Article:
‘Trading Crimea’s sovereignty’: Merkel administration denies secret deal with Putin

The press office of the German government has denied reports by British newspaper The Independent about German Chancellor Angela Merkel and Russian President Vladimir Putin brokering a secret deal on the settlement of the conflict in Ukraine.

“This report has no ground,” Deputy spokesperson for the German government Christiane Wirtz told Ukrinform on Thursday.

The German diplomatic circles also know nothing about the so-called “secret plan”. Moreover, the German media doubt the veracity of The Independent’s article. “(It) seems to me very unlikely,” Die Welt journalist Florian Eder commented on his Twitter page on the article in the British newspaper.

Interestingly, the author of the article, British journalist Margareta Pagano, does not reveal her informers, referring only to “sources close to the secret negotiations”. As noted on the website, Margareta Pagano is a former business editor of the Independent on Sunday who now writes columns and business interviews for a range of publications, including the Independent, Independent on Sunday and London Evening Standard. According to the archive of the site, her article is the first one dedicated to the Ukrainian crisis.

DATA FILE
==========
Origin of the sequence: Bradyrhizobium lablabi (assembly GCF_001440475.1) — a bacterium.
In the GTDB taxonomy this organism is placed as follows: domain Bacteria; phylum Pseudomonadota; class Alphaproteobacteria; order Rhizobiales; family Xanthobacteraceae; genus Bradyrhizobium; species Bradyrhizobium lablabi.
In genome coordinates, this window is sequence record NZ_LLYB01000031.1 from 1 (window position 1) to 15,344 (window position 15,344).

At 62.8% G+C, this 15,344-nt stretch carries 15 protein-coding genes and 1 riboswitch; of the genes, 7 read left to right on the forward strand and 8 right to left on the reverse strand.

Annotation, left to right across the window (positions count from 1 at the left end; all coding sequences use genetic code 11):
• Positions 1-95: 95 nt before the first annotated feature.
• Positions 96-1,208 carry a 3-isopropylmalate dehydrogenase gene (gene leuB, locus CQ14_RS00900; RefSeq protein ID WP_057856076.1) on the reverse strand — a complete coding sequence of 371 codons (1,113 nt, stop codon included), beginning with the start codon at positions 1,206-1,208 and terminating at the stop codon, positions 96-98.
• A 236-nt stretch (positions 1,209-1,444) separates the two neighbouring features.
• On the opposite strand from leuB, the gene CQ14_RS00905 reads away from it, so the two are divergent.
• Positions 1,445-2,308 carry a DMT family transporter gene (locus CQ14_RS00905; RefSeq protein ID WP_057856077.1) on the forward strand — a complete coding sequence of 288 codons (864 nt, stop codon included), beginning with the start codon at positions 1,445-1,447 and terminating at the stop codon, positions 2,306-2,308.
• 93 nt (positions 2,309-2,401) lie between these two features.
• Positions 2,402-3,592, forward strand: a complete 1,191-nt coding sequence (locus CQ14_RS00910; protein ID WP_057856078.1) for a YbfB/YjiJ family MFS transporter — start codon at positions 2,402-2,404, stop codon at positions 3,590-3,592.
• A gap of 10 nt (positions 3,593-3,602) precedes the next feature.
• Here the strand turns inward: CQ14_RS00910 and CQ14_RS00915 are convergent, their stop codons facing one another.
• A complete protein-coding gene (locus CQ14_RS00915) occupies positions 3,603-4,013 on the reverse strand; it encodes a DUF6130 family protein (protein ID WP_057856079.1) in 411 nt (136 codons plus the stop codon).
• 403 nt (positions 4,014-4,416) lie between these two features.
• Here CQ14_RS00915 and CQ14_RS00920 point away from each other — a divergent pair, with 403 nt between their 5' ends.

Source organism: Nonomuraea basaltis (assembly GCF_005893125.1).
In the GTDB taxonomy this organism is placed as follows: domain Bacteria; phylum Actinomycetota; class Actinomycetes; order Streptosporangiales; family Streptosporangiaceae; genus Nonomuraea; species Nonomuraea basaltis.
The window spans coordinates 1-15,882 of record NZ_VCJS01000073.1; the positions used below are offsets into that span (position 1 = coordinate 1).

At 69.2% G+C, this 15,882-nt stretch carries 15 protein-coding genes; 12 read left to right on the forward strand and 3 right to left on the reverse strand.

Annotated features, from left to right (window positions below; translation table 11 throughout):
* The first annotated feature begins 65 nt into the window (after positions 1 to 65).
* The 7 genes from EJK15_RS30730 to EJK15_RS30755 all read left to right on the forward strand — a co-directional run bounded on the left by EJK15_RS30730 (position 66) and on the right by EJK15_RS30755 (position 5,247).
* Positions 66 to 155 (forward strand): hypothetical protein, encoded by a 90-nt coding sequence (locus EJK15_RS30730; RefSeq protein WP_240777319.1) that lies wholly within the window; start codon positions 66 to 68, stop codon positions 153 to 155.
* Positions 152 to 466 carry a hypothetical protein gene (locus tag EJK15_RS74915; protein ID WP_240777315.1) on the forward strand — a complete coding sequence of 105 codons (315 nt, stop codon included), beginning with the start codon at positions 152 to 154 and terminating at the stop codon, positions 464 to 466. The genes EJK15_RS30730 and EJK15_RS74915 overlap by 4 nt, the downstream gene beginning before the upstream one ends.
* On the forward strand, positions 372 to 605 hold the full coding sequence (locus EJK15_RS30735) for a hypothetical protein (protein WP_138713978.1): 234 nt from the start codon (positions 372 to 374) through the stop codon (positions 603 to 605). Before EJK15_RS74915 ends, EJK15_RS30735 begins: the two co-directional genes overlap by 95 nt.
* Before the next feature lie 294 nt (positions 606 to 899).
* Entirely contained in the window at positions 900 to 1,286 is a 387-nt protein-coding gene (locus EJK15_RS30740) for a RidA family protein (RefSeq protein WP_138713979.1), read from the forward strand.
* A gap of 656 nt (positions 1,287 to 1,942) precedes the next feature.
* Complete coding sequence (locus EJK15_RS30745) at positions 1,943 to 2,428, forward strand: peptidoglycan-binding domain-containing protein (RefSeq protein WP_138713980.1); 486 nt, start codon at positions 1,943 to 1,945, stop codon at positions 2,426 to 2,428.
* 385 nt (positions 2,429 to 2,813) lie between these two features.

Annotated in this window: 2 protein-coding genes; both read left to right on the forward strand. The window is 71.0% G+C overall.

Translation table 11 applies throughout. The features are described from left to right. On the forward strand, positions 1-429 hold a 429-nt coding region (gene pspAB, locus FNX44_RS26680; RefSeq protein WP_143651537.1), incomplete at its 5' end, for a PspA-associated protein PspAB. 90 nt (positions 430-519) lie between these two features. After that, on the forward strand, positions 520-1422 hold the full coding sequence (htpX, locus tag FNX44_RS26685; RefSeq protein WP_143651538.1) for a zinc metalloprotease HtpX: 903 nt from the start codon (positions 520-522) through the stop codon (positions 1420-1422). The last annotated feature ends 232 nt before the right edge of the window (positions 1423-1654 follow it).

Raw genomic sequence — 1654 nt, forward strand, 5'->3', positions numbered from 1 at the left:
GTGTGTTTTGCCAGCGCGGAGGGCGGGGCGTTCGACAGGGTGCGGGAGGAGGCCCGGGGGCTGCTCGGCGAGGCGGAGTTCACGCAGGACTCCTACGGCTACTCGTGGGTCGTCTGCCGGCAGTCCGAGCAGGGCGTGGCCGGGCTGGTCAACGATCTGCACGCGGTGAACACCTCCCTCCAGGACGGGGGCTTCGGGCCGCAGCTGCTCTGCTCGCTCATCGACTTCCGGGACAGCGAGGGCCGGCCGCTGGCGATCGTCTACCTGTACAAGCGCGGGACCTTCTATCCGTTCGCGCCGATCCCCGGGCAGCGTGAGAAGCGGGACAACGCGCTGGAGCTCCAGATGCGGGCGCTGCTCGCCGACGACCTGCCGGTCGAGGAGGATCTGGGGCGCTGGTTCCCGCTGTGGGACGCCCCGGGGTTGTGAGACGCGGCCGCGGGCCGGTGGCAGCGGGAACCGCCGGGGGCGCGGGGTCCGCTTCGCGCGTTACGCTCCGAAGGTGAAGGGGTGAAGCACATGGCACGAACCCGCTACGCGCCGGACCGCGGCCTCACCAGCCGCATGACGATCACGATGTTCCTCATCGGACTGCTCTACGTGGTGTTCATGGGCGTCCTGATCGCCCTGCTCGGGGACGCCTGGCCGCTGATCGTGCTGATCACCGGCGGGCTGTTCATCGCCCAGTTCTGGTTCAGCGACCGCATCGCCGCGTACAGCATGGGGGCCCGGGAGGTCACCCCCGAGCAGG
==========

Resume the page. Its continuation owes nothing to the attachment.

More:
According to The Independent, Angela Merkel and Vladimir Putin have secretly agreed to solve the “Ukrainian crisis”. The peace plan allegedly included two main items: stabilising the borders of Ukraine and providing the financially troubled country with a strong economic boost, particularly a new energy agreement ensuring security of gas supplies. Also, the international community would need to recognise Crimea’s independence and its annexation by Russia. The first part of the stabilisation plan requires Russia to withdraw its financial and military support for the various pro-separatist groups operating in eastern Ukraine. The Ukrainian President would agree not to apply to join NATO. In return, President Putin would not seek to block or interfere with the Ukraine’s new trade relations with the European Union. Also, Ukraine would be offered a new long-term agreement with Russia’s Gazprom, for future gas supplies and pricing. Russia would compensate Ukraine with a billion-dollar financial package for the loss of the rent it used to pay for stationing its fleets in Crimea and at the port of Sevastopol.

www.belsat.eu/en, following ukrinform.ua

See also